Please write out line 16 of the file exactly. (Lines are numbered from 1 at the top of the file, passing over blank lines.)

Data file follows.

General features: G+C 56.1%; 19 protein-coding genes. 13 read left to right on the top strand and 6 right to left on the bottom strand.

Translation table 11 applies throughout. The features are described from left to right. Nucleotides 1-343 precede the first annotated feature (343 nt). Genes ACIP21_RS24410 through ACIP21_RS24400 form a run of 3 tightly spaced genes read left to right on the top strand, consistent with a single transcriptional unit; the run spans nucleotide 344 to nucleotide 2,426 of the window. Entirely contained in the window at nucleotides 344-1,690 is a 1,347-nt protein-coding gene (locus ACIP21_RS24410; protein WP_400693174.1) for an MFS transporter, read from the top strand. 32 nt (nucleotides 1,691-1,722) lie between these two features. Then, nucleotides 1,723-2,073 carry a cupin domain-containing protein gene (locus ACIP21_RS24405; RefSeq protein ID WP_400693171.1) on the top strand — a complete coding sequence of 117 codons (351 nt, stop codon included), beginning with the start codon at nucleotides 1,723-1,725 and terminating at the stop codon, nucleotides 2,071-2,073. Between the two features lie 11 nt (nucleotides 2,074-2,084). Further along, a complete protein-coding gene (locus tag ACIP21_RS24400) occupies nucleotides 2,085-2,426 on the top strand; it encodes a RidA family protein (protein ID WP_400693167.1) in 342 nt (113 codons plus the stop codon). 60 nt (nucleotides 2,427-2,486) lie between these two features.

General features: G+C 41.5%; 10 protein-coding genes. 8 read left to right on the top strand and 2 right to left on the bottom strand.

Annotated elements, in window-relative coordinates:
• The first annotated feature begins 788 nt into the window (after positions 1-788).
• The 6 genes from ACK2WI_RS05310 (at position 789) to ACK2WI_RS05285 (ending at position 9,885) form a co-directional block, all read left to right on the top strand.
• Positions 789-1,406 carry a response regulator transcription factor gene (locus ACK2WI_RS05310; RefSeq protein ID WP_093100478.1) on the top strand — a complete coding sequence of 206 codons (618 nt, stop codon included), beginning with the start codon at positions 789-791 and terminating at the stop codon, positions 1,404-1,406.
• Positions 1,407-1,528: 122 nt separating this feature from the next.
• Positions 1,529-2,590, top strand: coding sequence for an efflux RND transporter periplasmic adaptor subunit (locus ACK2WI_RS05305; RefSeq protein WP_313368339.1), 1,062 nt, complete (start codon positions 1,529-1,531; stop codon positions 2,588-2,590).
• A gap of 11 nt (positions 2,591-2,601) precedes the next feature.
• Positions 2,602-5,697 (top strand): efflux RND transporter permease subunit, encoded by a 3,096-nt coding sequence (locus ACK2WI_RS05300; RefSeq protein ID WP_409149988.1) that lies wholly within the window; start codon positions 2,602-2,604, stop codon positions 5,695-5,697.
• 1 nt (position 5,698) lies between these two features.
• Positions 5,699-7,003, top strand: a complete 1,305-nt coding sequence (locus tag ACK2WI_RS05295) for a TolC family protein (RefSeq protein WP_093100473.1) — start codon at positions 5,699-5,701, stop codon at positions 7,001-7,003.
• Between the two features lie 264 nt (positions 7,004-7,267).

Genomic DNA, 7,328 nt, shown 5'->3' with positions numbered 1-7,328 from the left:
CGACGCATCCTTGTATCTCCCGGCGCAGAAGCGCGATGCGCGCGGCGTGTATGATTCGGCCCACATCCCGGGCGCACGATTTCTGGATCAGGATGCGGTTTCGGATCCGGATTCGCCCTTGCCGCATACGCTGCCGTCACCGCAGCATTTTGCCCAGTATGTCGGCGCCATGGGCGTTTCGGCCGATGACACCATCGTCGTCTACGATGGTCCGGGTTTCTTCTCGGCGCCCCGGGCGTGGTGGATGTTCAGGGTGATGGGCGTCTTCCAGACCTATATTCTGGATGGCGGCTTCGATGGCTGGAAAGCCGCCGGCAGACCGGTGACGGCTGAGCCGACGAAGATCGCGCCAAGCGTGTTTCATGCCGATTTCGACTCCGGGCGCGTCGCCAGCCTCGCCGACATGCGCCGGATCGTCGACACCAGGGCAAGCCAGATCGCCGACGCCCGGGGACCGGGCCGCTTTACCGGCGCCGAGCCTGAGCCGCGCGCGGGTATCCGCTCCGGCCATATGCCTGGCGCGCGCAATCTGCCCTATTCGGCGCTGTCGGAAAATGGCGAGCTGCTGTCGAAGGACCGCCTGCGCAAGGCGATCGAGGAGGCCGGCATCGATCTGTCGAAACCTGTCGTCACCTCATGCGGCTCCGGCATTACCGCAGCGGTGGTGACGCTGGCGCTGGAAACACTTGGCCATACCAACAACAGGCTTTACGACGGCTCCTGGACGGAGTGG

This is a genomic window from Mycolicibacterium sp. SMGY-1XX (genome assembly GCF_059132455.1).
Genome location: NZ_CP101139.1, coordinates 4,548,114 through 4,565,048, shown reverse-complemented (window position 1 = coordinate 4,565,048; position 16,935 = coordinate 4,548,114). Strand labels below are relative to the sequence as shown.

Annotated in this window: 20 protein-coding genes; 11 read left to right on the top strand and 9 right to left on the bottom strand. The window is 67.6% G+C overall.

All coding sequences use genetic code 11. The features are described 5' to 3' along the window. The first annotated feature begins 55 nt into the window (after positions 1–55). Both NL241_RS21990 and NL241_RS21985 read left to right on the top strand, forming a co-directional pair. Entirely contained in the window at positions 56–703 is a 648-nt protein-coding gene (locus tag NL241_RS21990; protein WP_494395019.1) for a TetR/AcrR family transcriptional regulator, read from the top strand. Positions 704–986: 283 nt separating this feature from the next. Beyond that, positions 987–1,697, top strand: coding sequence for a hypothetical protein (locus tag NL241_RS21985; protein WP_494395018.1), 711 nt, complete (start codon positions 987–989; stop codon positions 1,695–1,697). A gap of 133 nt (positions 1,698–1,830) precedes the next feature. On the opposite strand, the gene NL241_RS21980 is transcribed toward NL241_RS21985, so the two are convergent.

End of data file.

CGACGCATCCTTGTATCTCCCGGCGCAGAAGCGCGATGCGCGCGGCGTGTATGATTCGGCCCACATCCCGGGCGCACGATTTCTGGATCAGGATGCGGTTTCGGATCCGGATTCGCCCTTGCCGCATACGCTGCCGTCACCGCAGCATTTTGCCCAGTATGTCGGCGCCATGGGCGTTTCGGCCGATGACACCATCGTCGTCTACGATGGTCCGGGTTTCTTCTCGGCGCCCCGGGCGTGGTGGATGTTCAGGGTGATGGGCGTCTTCCAGACCTATATTCTGGATGGCGGCTTCGATGGCTGGAAAGCCGCCGGCAGACCGGTGACGGCTGAGCCGACGAAGATCGCGCCAAGCGTGTTTCATGCCGATTTCGACTCCGGGCGCGTCGCCAGCCTCGCCGACATGCGCCGGATCGTCGACACCAGGGCAAGCCAGATCGCCGACGCCCGGGGACCGGGCCGCTTTACCGGCGCCGAGCCTGAGCCGCGCGCGGGTATCCGCTCCGGCCATATGCCTGGCGCGCGCAATCTGCCCTATTCGGCGCTGTCGGAAAATGGCGAGCTGCTGTCGAAGGACCGCCTGCGCAAGGCGATCGAGGAGGCCGGCATCGATCTGTCGAAACCTGTCGTCACCTCATGCGGCTCCGGCATTACCGCAGCGGTGGTGACGCTGGCGCTGGAAACACTTGGCCATACCAACAACAGGCTTTACGACGGCTCCTGGACGGAGTGG